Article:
Our rural communities truly are the backbone of our nation. They clothe us and feed us, and they manufacture many of the goods we use every day.
According to the U.S. Department of Agriculture, nearly 60 million Americans live in rural communities.
For too long, these 60 million Americans have been fighting global forces alone. Thankfully, we now have a fighter in the White House for rural America.
Not only has Washington neglected to fight for rural Americans. It has often been part of the problem.
During the Obama Administration, officials at the U.S. Environmental Protection Agency (EPA) and Army Corps of Engineers (Corps) conspired to propose a new Waters of the US (WOTUS) rule. This rule would redefine the term “navigable waterways” to include everything from family fishing ponds to small backyard ditches.
I pride myself on championing commonsense policies to protect our natural resources. But to call a ditch that only holds water after a heavy rain a “navigable water” does not pass the smell test. Some of these bureaucrats hidden away in Washington should take a ride up the Alabama River to see a real navigable waterway.
This vast expansion of the Clean Water Act’s jurisdiction to areas never intended by Congress was, at best, misguided. It may have violated the law.
It would have subjected farmers, foresters, municipalities, and small businesses to additional federal regulation and added compliance costs. It was a job killer that did little to protect our environment.
Let’s call it what it was – a power grab by an overzealous federal government.
Last week, the Trump EPA and Corps finalized a rule repealing the Obama-era WOTUS rule.
It is difficult to overstate the significance of this victory. It was a promise made by President Trump in his campaign to overturn the harmful WOTUS rule, and he truly delivered here.
The Trump administration has done much more for our rural communities, including in health care.
If you live in a rural community, you know how vital a hospital can be. In addition to treating us when we are sick and caring for us in an emergency, rural hospitals are a critical selling point to prospective employers and job seekers.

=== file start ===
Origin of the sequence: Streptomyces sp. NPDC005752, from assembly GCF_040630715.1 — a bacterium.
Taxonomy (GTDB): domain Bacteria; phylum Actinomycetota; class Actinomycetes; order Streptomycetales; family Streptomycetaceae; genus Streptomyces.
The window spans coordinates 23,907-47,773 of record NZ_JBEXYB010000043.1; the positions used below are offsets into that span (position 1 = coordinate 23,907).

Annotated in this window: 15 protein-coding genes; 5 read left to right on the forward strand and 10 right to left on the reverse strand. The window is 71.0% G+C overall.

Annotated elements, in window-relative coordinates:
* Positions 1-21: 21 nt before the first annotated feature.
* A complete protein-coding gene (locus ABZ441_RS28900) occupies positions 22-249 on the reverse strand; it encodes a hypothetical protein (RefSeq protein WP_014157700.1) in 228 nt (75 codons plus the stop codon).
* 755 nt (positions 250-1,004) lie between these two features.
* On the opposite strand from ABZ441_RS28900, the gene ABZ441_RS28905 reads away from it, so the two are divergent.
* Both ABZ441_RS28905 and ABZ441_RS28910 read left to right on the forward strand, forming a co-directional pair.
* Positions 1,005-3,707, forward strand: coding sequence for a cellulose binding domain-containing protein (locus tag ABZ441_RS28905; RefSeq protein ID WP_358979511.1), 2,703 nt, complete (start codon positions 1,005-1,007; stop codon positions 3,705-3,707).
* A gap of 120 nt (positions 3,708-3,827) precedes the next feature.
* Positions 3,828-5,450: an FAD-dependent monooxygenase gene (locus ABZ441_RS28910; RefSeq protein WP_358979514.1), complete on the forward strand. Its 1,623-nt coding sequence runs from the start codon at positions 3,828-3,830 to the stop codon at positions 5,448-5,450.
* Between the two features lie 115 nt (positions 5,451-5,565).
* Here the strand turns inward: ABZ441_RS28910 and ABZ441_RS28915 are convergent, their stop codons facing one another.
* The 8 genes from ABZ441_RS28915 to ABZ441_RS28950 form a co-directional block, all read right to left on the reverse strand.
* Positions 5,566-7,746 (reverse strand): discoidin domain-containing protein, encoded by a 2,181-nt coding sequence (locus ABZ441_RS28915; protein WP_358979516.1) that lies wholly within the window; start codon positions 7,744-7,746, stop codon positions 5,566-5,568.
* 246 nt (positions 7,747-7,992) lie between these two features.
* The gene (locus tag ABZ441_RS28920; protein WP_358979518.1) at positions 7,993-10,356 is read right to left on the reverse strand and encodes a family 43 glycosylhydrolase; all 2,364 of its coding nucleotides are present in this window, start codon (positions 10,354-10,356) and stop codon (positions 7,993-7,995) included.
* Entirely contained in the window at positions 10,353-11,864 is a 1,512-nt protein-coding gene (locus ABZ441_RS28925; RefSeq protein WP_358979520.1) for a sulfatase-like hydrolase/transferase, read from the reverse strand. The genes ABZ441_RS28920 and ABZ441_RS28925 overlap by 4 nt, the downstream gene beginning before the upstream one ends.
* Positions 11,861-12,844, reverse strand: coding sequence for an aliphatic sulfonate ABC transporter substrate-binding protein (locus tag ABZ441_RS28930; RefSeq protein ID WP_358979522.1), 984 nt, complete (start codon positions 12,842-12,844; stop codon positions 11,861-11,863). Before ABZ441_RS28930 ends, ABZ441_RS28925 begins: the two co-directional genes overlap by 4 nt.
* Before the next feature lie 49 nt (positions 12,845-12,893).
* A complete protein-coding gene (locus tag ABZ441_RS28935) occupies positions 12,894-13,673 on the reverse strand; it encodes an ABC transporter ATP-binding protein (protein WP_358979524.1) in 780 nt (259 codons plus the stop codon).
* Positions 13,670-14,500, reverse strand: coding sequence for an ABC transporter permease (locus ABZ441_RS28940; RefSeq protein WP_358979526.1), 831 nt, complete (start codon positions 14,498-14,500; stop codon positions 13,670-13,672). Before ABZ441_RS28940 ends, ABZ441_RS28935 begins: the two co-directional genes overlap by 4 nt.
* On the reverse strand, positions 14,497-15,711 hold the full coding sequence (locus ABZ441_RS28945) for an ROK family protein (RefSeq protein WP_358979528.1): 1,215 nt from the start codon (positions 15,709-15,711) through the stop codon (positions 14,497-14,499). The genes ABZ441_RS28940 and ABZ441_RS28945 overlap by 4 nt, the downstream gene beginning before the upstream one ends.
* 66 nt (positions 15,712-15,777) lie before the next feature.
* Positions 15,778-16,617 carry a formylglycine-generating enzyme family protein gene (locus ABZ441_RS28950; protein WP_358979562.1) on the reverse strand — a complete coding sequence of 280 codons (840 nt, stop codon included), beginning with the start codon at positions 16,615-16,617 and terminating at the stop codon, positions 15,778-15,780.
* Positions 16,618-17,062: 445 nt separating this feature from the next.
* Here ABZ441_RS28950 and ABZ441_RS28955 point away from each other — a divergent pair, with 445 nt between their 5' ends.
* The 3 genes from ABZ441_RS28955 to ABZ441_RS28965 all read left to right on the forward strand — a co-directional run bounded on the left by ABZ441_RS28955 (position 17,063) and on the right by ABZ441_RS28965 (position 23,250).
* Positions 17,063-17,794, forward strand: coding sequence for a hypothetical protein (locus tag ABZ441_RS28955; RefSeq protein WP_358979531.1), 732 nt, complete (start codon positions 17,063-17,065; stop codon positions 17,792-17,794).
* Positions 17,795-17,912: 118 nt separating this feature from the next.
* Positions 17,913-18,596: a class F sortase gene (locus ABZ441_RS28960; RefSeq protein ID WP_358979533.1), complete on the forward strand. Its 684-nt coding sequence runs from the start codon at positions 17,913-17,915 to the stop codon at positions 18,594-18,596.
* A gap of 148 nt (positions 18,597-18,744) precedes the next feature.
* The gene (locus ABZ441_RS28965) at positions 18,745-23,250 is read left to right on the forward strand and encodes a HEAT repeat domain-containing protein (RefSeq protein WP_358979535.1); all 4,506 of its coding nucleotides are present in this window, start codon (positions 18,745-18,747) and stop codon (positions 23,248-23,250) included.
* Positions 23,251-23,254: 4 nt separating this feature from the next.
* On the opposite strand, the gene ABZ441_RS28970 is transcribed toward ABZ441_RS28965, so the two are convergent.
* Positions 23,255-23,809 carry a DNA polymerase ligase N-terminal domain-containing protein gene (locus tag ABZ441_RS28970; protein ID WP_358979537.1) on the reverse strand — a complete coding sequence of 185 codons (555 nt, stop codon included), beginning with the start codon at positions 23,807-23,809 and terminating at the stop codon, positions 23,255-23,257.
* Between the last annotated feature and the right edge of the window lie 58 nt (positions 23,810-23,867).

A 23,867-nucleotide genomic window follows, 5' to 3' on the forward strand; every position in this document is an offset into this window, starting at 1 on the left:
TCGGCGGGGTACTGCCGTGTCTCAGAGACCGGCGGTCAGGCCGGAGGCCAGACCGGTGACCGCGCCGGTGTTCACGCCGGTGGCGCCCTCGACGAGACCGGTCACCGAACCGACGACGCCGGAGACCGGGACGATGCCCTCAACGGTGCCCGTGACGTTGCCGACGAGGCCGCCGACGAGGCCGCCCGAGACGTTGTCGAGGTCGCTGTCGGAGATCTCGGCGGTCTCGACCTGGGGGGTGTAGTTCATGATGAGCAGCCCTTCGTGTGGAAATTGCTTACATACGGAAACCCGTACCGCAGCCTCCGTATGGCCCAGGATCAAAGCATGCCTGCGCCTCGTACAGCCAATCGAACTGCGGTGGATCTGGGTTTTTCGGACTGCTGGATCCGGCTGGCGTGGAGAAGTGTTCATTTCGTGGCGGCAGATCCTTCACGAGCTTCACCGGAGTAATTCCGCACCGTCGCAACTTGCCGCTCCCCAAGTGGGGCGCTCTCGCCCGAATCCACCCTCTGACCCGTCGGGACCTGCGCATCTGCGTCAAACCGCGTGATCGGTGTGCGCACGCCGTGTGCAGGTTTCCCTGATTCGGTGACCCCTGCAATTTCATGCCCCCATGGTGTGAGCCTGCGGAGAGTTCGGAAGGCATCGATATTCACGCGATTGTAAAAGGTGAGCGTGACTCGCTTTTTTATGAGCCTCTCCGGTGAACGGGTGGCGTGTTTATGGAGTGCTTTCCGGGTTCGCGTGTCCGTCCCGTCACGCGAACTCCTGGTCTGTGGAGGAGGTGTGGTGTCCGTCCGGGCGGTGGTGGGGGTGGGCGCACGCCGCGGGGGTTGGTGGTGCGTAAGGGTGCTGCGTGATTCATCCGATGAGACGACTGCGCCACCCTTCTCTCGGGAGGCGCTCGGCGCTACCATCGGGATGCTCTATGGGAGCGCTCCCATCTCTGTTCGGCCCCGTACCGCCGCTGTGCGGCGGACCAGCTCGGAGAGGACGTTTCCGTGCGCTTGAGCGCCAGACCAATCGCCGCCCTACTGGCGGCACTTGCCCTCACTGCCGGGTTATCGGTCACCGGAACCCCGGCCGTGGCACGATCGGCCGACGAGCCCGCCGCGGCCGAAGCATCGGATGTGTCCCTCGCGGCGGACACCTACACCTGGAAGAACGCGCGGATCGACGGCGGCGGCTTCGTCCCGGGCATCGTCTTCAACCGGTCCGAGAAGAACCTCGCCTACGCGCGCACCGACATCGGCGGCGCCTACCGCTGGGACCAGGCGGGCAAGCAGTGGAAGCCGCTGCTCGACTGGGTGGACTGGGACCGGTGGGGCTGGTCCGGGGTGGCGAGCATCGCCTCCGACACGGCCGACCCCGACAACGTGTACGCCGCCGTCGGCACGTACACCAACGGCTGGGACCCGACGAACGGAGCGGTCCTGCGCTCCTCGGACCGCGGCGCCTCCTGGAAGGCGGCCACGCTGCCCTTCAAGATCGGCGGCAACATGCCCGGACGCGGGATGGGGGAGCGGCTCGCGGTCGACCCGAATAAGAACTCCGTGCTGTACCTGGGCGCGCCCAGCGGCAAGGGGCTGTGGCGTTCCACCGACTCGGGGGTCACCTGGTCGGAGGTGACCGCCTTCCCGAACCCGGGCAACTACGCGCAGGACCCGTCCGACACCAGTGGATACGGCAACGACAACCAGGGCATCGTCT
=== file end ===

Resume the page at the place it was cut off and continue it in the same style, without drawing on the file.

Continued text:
You also are aware of the struggles so many of our rural hospitals have faced. A significant driver of these hardships has been an outdated wage index formula that gave millions of dollars in Medicare reimbursements that should have gone to Alabama to large urban centers.
This issue has been a priority of mine. Thankfully, the Trump administration was willing to listen to me and other colleagues on the severity of the wage index problem. Earlier this year, after over two years of working with the administration, the decision was made to implement a much more equitable formula.
This means millions of dollars will be sent to Alabama hospitals. These dollars will mean so much to our rural hospitals and the communities they serve.
Another area our rural communities have lagged is broadband access. Broadband is almost as important today as electricity was a century ago.
Not only is it essential for most modern jobs, but our schools increasingly rely on high-speed internet to teach our children. Without access to broadband, our rural communities lack access to much of the modern technology of today.
I’ve been proud to support President Trump’s actions to aid rural broadband expansion by expediting federal permitting and making it easier for wireless operators to put cell towers on federal lands.
With government out of the way, our rural broadband infrastructure will continue to grow.
Our rural communities are worth fighting for. I promise to continue advocating for our people and our values in Washington.Read More
Congressman Bradley Byrne (R-AL) made the following statement after today’s announcement that the U.S. Environmental Protection Agency (EPA) and Army Corps of Engineers (Corps) have finalized a rule repealing the Obama-era waters of the US (WOTUS) proposed rule.
Byrne said: “Today’s announcement is great news for Alabama farmers and landowners who have been justifiably concerned by the legally dubious and overly burdensome WOTUS rule. This misguided regulation would have expanded federal jurisdiction far beyond what the Clean Water Act intended and amounted to a power grab by government bureaucrats.
“I thank President Trump for delivering on this campaign promise, and I am committed to advocating for policies that empower people, not Washington bureaucrats, to protect our land and water.”
Congressman Byrne has long advocated against the Obama-era rule that would redefine “navigable waterways” to include everything from a family pond to small ditches and would have subjected farmers, foresters, municipalities, and small businesses to additional federal regulation and added compliance costs.Read More